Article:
Steps for Preservation
- Complete blog
- Design network
- Begin video recording of quilt production.
- Print images, graphs, & source code.
- Create Gracie Mitchell’s 22 quilt blocks.
- Assemble quilt top.
- Assemble quilt layers.
- Quilting party!
- Add pockets to quilt.
- Take pictures.
- Copyright quilt design.
- Upload video online.
- Enter in to exhibitions, visit guilds.
- Store properly.
- Donate to IQSCM or comparable institution.
Ultimately, as the RQP was based on the interviews done with former slaves, and preserving this project means engaging current quilters in conversation in order to capture the information that they possess for the future. Many of the women in quilt guilds are elderly, and it is imperative to link their experiences to those who came before them and are now able to “communicate” with us and pass down information. These women are the ideal interpreters of the RQP data, and by engaging them in conversation, and traveling with the quilt, I will be able to keep the project/conversation alive and return to the digital medium better armed to produce a 2nd edition quilt in the future.
An important analog element of this process will be quilt preservation. According to Judy Schwender, the curator of collections at the National Quilt Museum, the worst thing you can do with a quilt is fold it in to halves and quarters and store it in a cedar chest – a tradition in American quilting culture that has not favored the preservation of thousands of potentially revealing historical documents. In a 2008 interview with the WSIU NPR Public Broadcasting, stating, “We can only judge the past on the artifacts that survive,” Schwender gives the following techniques for quilt preservation:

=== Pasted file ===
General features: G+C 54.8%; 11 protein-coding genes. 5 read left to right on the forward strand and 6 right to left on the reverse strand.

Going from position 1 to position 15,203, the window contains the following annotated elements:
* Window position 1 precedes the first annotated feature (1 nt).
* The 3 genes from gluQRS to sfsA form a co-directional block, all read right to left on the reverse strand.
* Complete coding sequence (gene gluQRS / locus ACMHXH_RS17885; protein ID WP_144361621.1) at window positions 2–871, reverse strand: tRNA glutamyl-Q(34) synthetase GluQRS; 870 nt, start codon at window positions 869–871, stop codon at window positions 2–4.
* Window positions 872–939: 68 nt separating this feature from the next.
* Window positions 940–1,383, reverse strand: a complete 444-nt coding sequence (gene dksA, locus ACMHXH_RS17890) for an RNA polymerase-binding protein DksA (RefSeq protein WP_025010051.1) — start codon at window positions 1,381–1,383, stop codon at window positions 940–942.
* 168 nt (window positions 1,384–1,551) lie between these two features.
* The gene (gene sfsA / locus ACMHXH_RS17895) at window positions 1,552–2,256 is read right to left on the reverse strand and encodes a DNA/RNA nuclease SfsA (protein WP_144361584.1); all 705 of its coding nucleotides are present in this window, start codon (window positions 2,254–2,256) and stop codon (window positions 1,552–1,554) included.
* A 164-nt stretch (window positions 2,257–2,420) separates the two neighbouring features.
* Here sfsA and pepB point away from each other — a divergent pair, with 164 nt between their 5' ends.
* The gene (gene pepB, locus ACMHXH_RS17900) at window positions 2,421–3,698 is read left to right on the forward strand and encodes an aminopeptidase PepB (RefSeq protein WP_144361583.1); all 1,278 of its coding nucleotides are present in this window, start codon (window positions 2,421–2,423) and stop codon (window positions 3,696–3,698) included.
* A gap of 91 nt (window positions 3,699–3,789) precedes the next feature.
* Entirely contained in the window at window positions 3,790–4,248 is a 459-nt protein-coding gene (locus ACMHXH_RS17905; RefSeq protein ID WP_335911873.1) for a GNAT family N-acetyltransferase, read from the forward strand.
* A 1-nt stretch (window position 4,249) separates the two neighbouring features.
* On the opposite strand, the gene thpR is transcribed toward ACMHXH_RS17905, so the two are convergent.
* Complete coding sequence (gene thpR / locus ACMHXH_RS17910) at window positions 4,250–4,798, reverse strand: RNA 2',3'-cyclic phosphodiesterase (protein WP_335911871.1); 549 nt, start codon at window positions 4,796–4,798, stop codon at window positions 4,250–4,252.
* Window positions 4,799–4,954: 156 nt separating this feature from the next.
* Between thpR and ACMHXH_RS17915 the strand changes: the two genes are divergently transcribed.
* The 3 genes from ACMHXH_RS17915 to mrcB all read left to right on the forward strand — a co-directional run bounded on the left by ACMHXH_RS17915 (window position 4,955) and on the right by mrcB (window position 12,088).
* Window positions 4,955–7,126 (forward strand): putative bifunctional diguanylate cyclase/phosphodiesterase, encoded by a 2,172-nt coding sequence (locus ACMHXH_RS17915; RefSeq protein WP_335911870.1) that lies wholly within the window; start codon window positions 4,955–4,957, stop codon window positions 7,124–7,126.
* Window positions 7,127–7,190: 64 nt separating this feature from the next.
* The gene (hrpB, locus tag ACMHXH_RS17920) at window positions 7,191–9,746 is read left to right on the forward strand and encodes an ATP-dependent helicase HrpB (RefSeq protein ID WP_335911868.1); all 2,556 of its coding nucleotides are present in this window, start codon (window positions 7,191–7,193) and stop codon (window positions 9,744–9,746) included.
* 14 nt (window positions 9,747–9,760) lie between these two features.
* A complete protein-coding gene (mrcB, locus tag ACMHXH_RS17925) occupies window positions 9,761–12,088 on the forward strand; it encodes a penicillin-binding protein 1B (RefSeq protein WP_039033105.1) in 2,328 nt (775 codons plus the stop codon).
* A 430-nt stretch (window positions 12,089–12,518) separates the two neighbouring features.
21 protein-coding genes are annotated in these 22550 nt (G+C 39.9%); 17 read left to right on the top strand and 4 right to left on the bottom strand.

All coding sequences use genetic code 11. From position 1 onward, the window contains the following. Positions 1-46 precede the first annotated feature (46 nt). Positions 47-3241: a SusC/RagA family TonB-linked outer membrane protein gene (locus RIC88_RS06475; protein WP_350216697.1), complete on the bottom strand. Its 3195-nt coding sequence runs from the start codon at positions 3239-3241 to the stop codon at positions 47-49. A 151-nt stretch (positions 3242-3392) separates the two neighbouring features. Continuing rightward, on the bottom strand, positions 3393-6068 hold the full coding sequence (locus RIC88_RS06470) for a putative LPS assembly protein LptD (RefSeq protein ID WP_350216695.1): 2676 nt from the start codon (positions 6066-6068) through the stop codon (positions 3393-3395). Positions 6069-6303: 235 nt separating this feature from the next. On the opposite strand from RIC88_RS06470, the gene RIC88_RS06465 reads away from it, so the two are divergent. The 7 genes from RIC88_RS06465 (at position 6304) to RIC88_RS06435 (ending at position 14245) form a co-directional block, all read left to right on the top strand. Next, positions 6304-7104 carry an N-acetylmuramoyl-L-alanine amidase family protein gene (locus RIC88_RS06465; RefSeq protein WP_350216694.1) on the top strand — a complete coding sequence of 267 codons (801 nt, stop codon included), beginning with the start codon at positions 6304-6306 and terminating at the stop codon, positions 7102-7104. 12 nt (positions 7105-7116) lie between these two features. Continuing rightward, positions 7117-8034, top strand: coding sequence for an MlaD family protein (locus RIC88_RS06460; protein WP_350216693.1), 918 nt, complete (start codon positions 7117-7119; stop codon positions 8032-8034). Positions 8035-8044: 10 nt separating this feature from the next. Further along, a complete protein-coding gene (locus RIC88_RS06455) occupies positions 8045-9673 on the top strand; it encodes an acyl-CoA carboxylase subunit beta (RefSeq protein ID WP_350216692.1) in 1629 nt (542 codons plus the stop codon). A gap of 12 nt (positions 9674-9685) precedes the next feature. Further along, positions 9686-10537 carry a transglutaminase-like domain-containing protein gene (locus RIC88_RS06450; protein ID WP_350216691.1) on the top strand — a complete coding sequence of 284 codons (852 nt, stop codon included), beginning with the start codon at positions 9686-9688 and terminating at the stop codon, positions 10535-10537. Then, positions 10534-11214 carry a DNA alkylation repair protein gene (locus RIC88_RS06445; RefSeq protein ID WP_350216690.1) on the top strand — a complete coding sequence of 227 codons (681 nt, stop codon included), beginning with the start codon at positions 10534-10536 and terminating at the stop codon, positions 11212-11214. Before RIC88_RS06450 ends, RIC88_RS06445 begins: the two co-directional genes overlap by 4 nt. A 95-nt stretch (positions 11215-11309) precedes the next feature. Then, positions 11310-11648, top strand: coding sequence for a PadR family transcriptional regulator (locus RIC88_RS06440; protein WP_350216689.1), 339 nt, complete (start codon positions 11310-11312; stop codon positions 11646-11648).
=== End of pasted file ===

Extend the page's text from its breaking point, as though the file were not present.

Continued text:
- Spot clean the quilt only when necessary; never wash it except for extreme situations (vomit, blood, urine, etc.).
- Vacuum a quilt using fiberglass or nylon screening (bind edges on sewing machine). Use the upholstery tool on the vacuum cleaner and hold it just above the screening, going lightly back and forth to remove degraded cellulose (degraded cotton), dust, and dirt.
- Store in an acid-free box, with (preferably unbuffered) acid-free paper.